The importance of desexing dogs
Unless you want to breed from your dog, it is recommended to have him or her desexed. Desexed animals generally live longer and healthier lives. Also, there is no need to find homes for unwanted or unexpected litters of puppies.
- What are the advantages of desexing dogs?
- Are desexed dogs healthier?
- Are there any disadvantages of desexing?
- When should my dog be desexed and what does the operation involve?
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- Have a reduced risk of getting cancer or other diseases of the reproductive organs
- Are less likely to suffer from anti-social behaviors. They become more affectionate and become better companions
- Are less prone to wander, fight, and are less likely to get lost or injured
- Are less likely to display territorial behaviour such as spraying indoors.
In addition, there is no need to find homes for unwanted or unexpected litters of puppies. Rearing puppies is also an expensive and time-consuming pastime, not to mention the cost of a caesarian section if required.
Your desexed female will not have the strain of continual litters depleting her body of essential nutrients. She is also much less likely to develop mammary carcinomas (breast cancer) as she ages. Desexing also eliminates the occurrence of ‘false pregnancies’ – a common problem in female dogs – and she will not develop potential life-threatening but all-too-common infections of the reproductive tract (pyometra).
When you castrate your male dog, he will lead a healthier and much more content life. Health wise, he will be less likely to develop problems with his prostate gland, and the chance of the development of tumours in the testes will be eliminated.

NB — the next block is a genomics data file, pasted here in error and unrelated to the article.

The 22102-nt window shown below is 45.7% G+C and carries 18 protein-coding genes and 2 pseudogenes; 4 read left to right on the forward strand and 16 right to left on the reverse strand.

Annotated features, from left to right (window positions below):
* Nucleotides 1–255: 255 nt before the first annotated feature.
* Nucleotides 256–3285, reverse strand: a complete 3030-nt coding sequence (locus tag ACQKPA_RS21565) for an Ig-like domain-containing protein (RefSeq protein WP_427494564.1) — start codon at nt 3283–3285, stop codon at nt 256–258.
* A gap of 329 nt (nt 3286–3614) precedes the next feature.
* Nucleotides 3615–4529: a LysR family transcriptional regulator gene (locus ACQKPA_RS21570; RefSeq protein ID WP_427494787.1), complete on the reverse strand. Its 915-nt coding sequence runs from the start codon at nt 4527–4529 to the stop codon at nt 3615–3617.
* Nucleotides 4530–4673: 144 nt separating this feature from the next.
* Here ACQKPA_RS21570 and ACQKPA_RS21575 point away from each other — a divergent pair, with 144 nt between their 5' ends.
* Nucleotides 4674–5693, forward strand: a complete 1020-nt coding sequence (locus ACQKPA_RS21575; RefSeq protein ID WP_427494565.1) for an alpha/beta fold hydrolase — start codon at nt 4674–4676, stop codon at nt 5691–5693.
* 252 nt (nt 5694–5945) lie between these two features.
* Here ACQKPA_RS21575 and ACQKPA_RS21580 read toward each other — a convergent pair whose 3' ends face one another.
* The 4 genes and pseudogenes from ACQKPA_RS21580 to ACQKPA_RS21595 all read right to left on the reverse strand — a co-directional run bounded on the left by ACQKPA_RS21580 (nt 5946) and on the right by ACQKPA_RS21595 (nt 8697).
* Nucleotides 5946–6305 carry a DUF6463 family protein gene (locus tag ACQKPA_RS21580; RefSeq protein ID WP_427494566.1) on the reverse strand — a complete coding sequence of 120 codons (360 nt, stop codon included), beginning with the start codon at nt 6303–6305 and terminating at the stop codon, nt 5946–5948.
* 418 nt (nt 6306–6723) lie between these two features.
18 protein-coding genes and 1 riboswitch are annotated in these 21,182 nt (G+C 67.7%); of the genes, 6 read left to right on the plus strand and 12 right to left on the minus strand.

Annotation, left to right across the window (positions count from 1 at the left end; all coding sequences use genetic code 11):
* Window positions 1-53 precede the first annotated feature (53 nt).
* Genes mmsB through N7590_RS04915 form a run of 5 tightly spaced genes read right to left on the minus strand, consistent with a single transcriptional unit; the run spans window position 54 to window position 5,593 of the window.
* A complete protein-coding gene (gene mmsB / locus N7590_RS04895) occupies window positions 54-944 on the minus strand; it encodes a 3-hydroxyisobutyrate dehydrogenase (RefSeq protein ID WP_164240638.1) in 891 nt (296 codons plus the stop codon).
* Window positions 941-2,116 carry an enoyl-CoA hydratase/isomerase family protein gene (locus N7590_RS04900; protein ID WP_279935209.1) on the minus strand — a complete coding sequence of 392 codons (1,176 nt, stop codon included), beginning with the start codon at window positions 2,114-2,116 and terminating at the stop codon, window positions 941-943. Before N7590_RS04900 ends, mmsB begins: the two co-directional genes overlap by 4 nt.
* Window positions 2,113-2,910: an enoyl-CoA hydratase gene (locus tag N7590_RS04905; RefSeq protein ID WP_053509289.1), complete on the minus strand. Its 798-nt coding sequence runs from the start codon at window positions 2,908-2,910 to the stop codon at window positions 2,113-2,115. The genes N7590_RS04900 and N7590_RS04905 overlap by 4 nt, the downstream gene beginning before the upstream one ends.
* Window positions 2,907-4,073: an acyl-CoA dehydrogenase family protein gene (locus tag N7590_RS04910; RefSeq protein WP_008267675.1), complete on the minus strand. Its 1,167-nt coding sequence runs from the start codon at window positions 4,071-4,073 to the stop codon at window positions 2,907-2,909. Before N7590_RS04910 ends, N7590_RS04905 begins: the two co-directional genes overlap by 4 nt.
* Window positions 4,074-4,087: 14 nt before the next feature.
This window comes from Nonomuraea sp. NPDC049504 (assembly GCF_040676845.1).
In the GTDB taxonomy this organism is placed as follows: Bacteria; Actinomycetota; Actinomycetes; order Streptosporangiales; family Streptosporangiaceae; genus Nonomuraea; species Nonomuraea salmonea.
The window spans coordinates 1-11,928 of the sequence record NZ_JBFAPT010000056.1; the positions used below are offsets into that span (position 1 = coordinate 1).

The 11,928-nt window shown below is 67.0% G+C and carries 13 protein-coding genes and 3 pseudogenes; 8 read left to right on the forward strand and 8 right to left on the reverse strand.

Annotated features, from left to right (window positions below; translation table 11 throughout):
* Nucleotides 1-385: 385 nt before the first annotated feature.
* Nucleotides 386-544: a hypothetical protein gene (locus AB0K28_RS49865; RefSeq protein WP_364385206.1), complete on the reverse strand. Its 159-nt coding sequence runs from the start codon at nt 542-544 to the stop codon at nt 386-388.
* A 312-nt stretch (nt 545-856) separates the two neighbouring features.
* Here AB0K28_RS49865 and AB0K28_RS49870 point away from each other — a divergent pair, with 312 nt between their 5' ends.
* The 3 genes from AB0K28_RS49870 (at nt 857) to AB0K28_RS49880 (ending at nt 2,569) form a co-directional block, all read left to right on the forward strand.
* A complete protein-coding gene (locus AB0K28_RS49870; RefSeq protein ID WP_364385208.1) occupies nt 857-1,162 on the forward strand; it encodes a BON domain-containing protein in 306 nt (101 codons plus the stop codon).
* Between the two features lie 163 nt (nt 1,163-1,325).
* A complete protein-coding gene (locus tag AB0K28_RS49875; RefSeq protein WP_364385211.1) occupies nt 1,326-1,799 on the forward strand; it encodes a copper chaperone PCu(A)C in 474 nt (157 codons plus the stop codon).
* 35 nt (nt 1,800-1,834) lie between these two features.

The biggest behavioural effect of castration is the reduction in roaming. Roaming behaviour is reduced in 90 percent of male dogs after castration. It also greatly reduces aggression of one male dog towards another male and reduces ‘leg lifting’ (urine marking) behaviour. It will also reduce undesirable sexual behaviours such, as mounting and masturbation.
It is a myth that female dogs should be allowed one litter of puppies before she is desexed. It will not make her more content. Neither is there any advantage in allowing her to have a season nor to come in heat before being desexed. In fact, it increases the risk of mammary cancer to postpone desexing after her first season.
For your male dog, there is absolutely no advantage in allowing him to service a bitch before he is neutered. Desexing reduces inter-male aggression but has little effect if the aggression is fear-based. If your dog is aggressive in any manner, neutering it is always a good idea. Even if it doesn’t help with the aggression, at least he will not pass his or her aggressive genes to any pups he or she may produce.
Some dogs put on weight after the operation. Feeding the correct amount of an appropriate diet, and exercise, will ensure your dog does not become overweight.
When should my dog be desexed and what does the operation involve?
Dogs are most commonly spayed at around 5 – 6 months of age, before the onset of their first season. At this age the surgery time is shorter, the surgical risk lower, the anaesthetic recovery faster. For female dogs, there is minimal risk that she could be pregnant.
Your dog will require a 12 hour fast before being admitted to hospital. A pre-anaesthetic blood test may be recommended to assess liver and kidney function, as well as checking red and white blood cells, and blood sugar. Pre-anaesthetic blood tests help reduce anaesthetic risk.
The surgery involves a full general anaesthetic and your vet will use a sterile surgical technique in way a doctor performs major surgery on a human. A spey operation for female dogs involves an incision into the abdomen to remove both ovaries and the uterus. For male dogs, castration involves removing both testicles but leaves the scrotum intact.
In most cases your dog will stay overnight in hospital, depending on his/her post-operative recovery. Once home, you will need to keep your dog quiet and warm until he/she has recovered from the anaesthesia, which usually takes 1 to 2 days. Keep exercise to a minimum until the stitches are removed, which is in around 10 days. Some vets may use dissolving sutures or ones under the skin which don’t need to be removed.
If there is any licking or chewing at the stitches, your dog will need an Elizabethan collar to prevent reaching the surgical site. Inspect the area daily to check for excessive swelling, redness or discharge, and consult your veterinarian if your dog seems unwell or doesn’t eat.